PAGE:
ULFA and the Changing Demographic Face of Assam
Author: Arjun Nair Publication: Institute of Peace and Conflict StudiesDate: July 30, 2007URL: http://www.ipcs.org/whatsNewArticle1.jsp?action=showView&kValue=2358&status=article&mod=b
The situation in Assam has once again caught the attention of the public eye with a series of attacks and abductions, beginning in January 2007 and intensifying in May, resulting in the deaths of over a hundred innocent civilians and leaving hundreds more injured. Although the killing of civilians is not a new phenomenon on Assam, it is the renewed targeting of the Hindi speaking population that is causing worry not just to the state government and the centre, but also to the indigenous Assamese population, whose interests the ULFA claims to protect. Needless to say, the ULFA's renewed focus on the migrant population is causing them to leave in droves back to their places of origin, mostly in Bihar and Jharkhand. According the North-East Hindi-speakers Forum, at least 100,000 Hindi-speaking migrants have fled the state so far since the attacks in January, with the rate of exodus quickening after the attacks in May. Why the renewed focus on migrant workers? Why, more importantly is it worrying the native Assamese people? And what effect do these attacks pose to the demography of the state?
The expulsion of migrants is, and always has been an issue high on ULFA's agenda. In the December 2006 issue of the organization's mouthpiece, Freedom, migrant workers were described as a threat to the existence of an independent Assam and a cause of considerable damage to the social fabric of the state. However, many believe that the renewed attacks are an attempt by ULFA to boost its sagging approval rate, which was last polled at less than four per cent in a public opinion poll conducted by an NGO, the Assam Public Works, late last year. The strategy, going by the dismal approval ratings doesn't seem to be working for the ULFA. By attacking crowded commercial areas - allegedly to corner prized real estate - they are directly affecting business opportunities in the state and forcing the state to call for more security forces, whose presence is not welcome by the Assamese people. However it is the rapidly increasing population of illegal immigrant workers from Bangladesh that has caused tensions in the past and further threaten ULFA's support base.
The void left behind by the fleeing Hindi-speaking population has been quickly filled by the Bangladeshi population in the state that is unofficially estimated to be 10 million-strong. In the article from Freedom quoted above, the ULFA makes its priorities clear regarding illegal immigrants. It clearly states that illegal workers from Bangladesh and Nepal must be driven out, "but before that the illegal migrants from India must be expelled. The main illegal foreigners in the State are the Indian rulers and the principal illegal occupational forces are the Indian Army who also must be driven out from the State." This is an almost complete turnaround from ULFA's originally outright opposition to the presence of illegal migrants from Bangladesh and is explained by senior ULFA leaders including its commander-in-chief Paresh Baruah being granted asylum by Dhaka and their generous donations to the major political parties such as the Awami League and the Bangladesh Nationalist Party.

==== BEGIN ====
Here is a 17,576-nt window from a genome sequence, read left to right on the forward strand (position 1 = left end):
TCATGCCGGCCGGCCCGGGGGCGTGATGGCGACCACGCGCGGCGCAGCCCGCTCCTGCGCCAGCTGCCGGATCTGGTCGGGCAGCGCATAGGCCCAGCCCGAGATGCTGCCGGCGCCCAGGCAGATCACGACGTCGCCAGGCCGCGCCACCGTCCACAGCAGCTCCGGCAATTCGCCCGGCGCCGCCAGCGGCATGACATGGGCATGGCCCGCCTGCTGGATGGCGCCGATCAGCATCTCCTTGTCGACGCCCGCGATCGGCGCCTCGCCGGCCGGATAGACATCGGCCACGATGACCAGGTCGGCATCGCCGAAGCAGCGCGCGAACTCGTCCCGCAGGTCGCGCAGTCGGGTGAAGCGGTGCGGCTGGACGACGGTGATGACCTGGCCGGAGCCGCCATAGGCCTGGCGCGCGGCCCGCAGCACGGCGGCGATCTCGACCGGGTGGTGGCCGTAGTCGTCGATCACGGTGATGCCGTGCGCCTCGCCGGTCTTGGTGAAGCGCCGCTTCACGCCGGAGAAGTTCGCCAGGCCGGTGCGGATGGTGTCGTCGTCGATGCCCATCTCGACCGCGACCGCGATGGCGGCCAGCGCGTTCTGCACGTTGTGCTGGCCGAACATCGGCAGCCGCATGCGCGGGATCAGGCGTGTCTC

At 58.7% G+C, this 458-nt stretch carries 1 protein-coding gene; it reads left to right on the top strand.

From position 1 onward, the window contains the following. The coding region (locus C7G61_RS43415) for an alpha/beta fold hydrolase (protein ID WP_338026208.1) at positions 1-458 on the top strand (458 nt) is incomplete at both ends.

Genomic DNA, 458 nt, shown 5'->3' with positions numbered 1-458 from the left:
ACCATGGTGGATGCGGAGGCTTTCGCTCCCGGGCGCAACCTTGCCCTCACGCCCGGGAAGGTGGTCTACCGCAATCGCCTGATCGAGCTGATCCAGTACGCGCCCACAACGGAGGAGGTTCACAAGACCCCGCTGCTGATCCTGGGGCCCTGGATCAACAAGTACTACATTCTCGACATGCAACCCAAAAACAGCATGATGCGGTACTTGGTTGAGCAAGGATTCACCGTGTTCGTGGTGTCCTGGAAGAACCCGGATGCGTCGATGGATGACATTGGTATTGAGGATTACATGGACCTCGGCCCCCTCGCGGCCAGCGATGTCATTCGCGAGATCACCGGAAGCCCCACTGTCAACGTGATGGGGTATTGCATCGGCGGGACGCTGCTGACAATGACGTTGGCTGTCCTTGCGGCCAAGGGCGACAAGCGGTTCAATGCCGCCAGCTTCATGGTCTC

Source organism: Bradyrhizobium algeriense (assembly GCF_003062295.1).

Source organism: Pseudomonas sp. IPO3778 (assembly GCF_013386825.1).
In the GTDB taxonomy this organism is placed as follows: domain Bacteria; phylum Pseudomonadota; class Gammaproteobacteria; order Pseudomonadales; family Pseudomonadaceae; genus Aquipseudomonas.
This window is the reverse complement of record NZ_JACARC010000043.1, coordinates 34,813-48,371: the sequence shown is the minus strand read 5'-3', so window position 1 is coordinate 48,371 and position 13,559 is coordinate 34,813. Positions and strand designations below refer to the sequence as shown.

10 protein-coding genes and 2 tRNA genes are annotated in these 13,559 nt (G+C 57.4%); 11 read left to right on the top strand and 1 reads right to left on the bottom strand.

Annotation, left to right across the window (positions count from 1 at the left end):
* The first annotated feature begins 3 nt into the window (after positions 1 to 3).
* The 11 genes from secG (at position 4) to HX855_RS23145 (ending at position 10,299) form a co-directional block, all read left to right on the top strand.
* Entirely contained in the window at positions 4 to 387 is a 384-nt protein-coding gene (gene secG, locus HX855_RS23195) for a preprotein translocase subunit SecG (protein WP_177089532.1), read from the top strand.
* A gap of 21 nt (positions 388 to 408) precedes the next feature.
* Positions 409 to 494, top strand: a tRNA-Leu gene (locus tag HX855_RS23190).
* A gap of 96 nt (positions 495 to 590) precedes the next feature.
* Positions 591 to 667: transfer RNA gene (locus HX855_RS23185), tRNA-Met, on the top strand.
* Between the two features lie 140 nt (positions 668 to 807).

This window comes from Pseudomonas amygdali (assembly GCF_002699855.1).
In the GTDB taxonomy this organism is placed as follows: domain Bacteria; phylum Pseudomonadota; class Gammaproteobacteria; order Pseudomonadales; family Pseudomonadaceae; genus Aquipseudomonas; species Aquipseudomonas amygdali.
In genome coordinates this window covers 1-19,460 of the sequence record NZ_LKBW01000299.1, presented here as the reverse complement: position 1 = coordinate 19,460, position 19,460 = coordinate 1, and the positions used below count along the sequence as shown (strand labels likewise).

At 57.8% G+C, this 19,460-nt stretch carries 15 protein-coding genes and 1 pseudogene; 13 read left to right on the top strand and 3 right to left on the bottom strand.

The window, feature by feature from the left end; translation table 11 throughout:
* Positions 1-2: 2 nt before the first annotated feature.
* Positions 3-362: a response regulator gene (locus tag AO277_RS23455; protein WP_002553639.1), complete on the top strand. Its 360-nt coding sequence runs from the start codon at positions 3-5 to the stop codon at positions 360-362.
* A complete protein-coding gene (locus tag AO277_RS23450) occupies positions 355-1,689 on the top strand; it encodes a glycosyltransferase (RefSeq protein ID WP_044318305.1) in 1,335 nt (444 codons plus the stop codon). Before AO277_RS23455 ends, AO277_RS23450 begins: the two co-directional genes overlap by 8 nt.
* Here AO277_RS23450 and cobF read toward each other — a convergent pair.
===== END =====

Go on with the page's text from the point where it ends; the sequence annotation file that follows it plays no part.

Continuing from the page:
The direct fallout from the attacks on Hindi-speaking migrant workers and their leaving the state, has been the increase in fear of Islamization of the state which began with the immigration of Bangladeshis. The 2001 Census figures in Assam showed the increase of Muslim population from 24.56 percent in 1971 to 30.91 percent in 2001 which gives some indication of the importance of minority politics to the ruling parties which have done little to prevent this vast influx of illegal migrants. This could lead to the rise of terrorism associated with Islamic organizations operating out of Bangladesh and could lead to a situation similar to Kashmir for the Indian government, according to some theorists. Furthermore, Assamese believe they are slowly losing their political franchise and are fearful of an eventual merger with Bangladesh, which ULFA would be instrumental in bringing about, if it continues its current policy of attacking migrant populations.
On 16 January 2007, Prime Minister Manmohan Singh had assured full security to Hindi-speaking migrants and gave a tough message to militant outfits that there would be no compromise if they resorted to violence. However, while Chief Minister Tarun Gogoi had requested for an additional 4,000 paramilitary troops following the January attacks, the Centre's priorities lay in allotting a similar number of troops to oversee the elections in Uttar Pradesh in June. In order to prevent the rise of another base for terrorist activities in the already troubled northeast, it is time the central government mended its lax policy concerning Bangladeshi immigrants and took firm steps to protect the Hindi-speaking migrant population whose role in Assam's stability has been ignored.
Arjun Nair Research Intern, IPCS